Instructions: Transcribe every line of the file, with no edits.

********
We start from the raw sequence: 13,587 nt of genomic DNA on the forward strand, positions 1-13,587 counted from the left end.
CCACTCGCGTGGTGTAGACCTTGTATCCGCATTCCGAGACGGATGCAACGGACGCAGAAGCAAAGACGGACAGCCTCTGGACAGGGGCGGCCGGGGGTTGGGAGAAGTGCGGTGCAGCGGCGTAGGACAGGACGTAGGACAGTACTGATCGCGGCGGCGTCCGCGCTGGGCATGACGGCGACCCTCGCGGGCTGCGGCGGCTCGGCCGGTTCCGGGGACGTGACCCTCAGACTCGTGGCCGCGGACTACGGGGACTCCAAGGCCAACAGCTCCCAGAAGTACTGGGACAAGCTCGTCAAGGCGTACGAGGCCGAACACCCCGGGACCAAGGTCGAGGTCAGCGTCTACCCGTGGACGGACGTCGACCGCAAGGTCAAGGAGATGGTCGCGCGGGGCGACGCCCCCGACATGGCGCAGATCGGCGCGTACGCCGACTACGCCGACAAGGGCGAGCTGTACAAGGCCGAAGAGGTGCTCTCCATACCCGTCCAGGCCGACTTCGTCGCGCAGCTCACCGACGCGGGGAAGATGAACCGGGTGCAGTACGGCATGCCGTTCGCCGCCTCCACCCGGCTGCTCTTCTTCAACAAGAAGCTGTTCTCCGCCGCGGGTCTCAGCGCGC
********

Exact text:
We start from the raw sequence: 13,587 nt of genomic DNA on the forward strand, positions 1-13,587 counted from the left end.
CCACTCGCGTGGTGTAGACCTTGTATCCGCATTCCGAGACGGATGCAACGGACGCAGAAGCAAAGACGGACAGCCTCTGGACAGGGGCGGCCGGGGGTTGGGAGAAGTGCGGTGCAGCGGCGTAGGACAGGACGTAGGACAGTACTGATCGCGGCGGCGTCCGCGCTGGGCATGACGGCGACCCTCGCGGGCTGCGGCGGCTCGGCCGGTTCCGGGGACGTGACCCTCAGACTCGTGGCCGCGGACTACGGGGACTCCAAGGCCAACAGCTCCCAGAAGTACTGGGACAAGCTCGTCAAGGCGTACGAGGCCGAACACCCCGGGACCAAGGTCGAGGTCAGCGTCTACCCGTGGACGGACGTCGACCGCAAGGTCAAGGAGATGGTCGCGCGGGGCGACGCCCCCGACATGGCGCAGATCGGCGCGTACGCCGACTACGCCGACAAGGGCGAGCTGTACAAGGCCGAAGAGGTGCTCTCCATACCCGTCCAGGCCGACTTCGTCGCGCAGCTCACCGACGCGGGGAAGATGAACCGGGTGCAGTACGGCATGCCGTTCGCCGCCTCCACCCGGCTGCTCTTCTTCAACAAGAAGCTGTTCTCCGCCGCGGGTCTCAGCGCGC